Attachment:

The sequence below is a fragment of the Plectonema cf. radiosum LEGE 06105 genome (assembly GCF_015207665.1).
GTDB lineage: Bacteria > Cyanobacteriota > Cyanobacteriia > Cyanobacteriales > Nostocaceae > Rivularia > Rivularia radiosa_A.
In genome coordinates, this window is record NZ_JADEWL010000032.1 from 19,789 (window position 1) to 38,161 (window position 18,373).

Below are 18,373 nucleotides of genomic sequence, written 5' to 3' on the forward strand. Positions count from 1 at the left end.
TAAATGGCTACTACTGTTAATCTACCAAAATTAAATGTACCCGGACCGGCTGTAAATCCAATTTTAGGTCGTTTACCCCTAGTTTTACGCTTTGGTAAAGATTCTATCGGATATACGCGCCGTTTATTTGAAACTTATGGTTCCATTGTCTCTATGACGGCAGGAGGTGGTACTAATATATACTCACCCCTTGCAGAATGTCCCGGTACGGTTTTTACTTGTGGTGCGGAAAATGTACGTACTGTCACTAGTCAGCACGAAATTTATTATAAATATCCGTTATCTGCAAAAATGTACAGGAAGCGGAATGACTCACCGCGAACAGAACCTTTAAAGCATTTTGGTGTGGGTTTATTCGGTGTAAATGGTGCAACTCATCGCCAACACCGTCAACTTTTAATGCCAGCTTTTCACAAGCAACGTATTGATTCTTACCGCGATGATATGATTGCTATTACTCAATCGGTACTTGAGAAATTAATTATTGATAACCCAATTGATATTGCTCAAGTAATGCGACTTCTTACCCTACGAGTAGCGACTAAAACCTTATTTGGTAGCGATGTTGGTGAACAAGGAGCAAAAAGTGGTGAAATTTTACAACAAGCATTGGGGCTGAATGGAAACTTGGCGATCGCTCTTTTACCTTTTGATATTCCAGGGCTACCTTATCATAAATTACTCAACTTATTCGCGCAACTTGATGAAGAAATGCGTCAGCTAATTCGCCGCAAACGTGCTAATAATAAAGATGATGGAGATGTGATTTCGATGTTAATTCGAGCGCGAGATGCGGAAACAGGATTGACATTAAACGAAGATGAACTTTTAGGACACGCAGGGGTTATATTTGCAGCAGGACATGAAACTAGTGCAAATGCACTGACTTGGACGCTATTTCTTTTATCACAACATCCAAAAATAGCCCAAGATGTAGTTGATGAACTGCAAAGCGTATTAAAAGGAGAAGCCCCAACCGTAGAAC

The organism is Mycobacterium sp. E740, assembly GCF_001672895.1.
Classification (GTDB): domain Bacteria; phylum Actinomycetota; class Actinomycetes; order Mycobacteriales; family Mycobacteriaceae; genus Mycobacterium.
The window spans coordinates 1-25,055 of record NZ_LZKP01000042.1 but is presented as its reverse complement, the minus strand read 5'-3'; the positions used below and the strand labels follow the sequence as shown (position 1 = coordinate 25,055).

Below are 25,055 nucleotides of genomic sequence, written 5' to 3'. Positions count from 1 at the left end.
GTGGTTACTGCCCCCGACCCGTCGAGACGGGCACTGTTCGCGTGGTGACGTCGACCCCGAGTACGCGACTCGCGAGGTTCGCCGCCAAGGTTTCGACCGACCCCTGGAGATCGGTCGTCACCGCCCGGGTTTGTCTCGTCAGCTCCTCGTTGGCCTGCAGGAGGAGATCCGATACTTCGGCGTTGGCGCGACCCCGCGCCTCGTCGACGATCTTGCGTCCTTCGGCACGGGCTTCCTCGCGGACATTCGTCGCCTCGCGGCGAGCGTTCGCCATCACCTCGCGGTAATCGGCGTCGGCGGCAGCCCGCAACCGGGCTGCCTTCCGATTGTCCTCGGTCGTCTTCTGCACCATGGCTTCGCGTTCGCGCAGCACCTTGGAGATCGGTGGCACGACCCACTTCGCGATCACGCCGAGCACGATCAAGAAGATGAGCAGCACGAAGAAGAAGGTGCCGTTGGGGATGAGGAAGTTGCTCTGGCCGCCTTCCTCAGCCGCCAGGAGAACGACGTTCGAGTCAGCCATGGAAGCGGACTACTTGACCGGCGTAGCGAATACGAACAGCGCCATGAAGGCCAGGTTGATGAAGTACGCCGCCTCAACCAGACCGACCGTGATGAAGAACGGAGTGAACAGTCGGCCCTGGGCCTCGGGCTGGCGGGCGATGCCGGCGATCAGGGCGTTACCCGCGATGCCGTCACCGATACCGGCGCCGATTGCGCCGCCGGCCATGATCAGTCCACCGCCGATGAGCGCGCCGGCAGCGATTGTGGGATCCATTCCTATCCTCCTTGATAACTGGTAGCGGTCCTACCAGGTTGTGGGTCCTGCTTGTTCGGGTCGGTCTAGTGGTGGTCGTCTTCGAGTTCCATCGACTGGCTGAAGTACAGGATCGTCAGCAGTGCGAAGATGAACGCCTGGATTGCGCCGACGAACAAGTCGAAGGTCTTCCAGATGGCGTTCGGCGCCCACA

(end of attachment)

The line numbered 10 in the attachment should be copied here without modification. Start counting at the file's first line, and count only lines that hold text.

GTGGTTACTGCCCCCGACCCGTCGAGACGGGCACTGTTCGCGTGGTGACGTCGACCCCGAGTACGCGACTCGCGAGGTTCGCCGCCAAGGTTTCGACCGACCCCTGGAGATCGGTCGTCACCGCCCGGGTTTGTCTCGTCAGCTCCTCGTTGGCCTGCAGGAGGAGATCCGATACTTCGGCGTTGGCGCGACCCCGCGCCTCGTCGACGATCTTGCGTCCTTCGGCACGGGCTTCCTCGCGGACATTCGTCGCCTCGCGGCGAGCGTTCGCCATCACCTCGCGGTAATCGGCGTCGGCGGCAGCCCGCAACCGGGCTGCCTTCCGATTGTCCTCGGTCGTCTTCTGCACCATGGCTTCGCGTTCGCGCAGCACCTTGGAGATCGGTGGCACGACCCACTTCGCGATCACGCCGAGCACGATCAAGAAGATGAGCAGCACGAAGAAGAAGGTGCCGTTGGGGATGAGGAAGTTGCTCTGGCCGCCTTCCTCAGCCGCCAGGAGAACGACGTTCGAGTCAGCCATGGAAGCGGACTACTTGACCGGCGTAGCGAATACGAACAGCGCCATGAAGGCCAGGTTGATGAAGTACGCCGCCTCAACCAGACCGACCGTGATGAAGAACGGAGTGAACAGTCGGCCCTGGGCCTCGGGCTGGCGGGCGATGCCGGCGATCAGGGCGTTACCCGCGATGCCGTCACCGATACCGGCGCCGATTGCGCCGCCGGCCATGATCAGTCCACCGCCGATGAGCGCGCCGGCAGCGATTGTGGGATCCATTCCTATCCTCCTTGATAACTGGTAGCGGTCCTACCAGGTTGTGGGTCCTGCTTGTTCGGGTCGGTCTAGTGGTGGTCGTCTTCGAGTTCCATCGACTGGCTGAAGTACAGGATCGTCAGCAGTGCGAAGATGAACGCCTGGATTGCGCCGACGAACAAGTCGAAGGTCTTCCAGATGGCGTTCGGCGCCCACA